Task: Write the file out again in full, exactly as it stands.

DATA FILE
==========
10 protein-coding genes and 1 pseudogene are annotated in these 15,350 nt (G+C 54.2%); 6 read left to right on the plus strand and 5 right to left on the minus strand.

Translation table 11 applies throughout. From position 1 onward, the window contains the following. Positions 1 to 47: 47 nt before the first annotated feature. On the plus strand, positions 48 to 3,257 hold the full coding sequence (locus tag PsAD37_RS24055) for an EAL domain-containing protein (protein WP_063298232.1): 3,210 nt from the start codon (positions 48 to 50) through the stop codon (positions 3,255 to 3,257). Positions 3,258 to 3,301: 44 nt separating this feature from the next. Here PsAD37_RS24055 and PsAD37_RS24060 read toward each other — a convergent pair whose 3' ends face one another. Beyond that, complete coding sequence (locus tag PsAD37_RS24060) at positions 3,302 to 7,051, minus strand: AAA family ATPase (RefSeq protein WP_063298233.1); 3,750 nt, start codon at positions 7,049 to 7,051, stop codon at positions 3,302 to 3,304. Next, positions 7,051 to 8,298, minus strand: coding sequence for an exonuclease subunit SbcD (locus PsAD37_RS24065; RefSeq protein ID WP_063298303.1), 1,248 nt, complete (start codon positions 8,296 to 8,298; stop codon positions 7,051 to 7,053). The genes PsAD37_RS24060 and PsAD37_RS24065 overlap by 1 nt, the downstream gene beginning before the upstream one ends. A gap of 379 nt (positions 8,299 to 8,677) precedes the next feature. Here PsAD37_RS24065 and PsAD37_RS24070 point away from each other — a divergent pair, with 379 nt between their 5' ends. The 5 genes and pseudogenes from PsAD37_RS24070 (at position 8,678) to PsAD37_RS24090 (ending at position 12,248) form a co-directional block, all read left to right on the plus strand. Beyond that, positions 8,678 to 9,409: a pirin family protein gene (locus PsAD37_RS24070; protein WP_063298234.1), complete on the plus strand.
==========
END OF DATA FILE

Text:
10 protein-coding genes and 1 pseudogene are annotated in these 15,350 nt (G+C 54.2%); 6 read left to right on the plus strand and 5 right to left on the minus strand.

Translation table 11 applies throughout. From position 1 onward, the window contains the following. Positions 1 to 47: 47 nt before the first annotated feature. On the plus strand, positions 48 to 3,257 hold the full coding sequence (locus tag PsAD37_RS24055) for an EAL domain-containing protein (protein WP_063298232.1): 3,210 nt from the start codon (positions 48 to 50) through the stop codon (positions 3,255 to 3,257). Positions 3,258 to 3,301: 44 nt separating this feature from the next. Here PsAD37_RS24055 and PsAD37_RS24060 read toward each other — a convergent pair whose 3' ends face one another. Beyond that, complete coding sequence (locus tag PsAD37_RS24060) at positions 3,302 to 7,051, minus strand: AAA family ATPase (RefSeq protein WP_063298233.1); 3,750 nt, start codon at positions 7,049 to 7,051, stop codon at positions 3,302 to 3,304. Next, positions 7,051 to 8,298, minus strand: coding sequence for an exonuclease subunit SbcD (locus PsAD37_RS24065; RefSeq protein ID WP_063298303.1), 1,248 nt, complete (start codon positions 8,296 to 8,298; stop codon positions 7,051 to 7,053). The genes PsAD37_RS24060 and PsAD37_RS24065 overlap by 1 nt, the downstream gene beginning before the upstream one ends. A gap of 379 nt (positions 8,299 to 8,677) precedes the next feature. Here PsAD37_RS24065 and PsAD37_RS24070 point away from each other — a divergent pair, with 379 nt between their 5' ends. The 5 genes and pseudogenes from PsAD37_RS24070 (at position 8,678) to PsAD37_RS24090 (ending at position 12,248) form a co-directional block, all read left to right on the plus strand. Beyond that, positions 8,678 to 9,409: a pirin family protein gene (locus PsAD37_RS24070; protein WP_063298234.1), complete on the plus strand.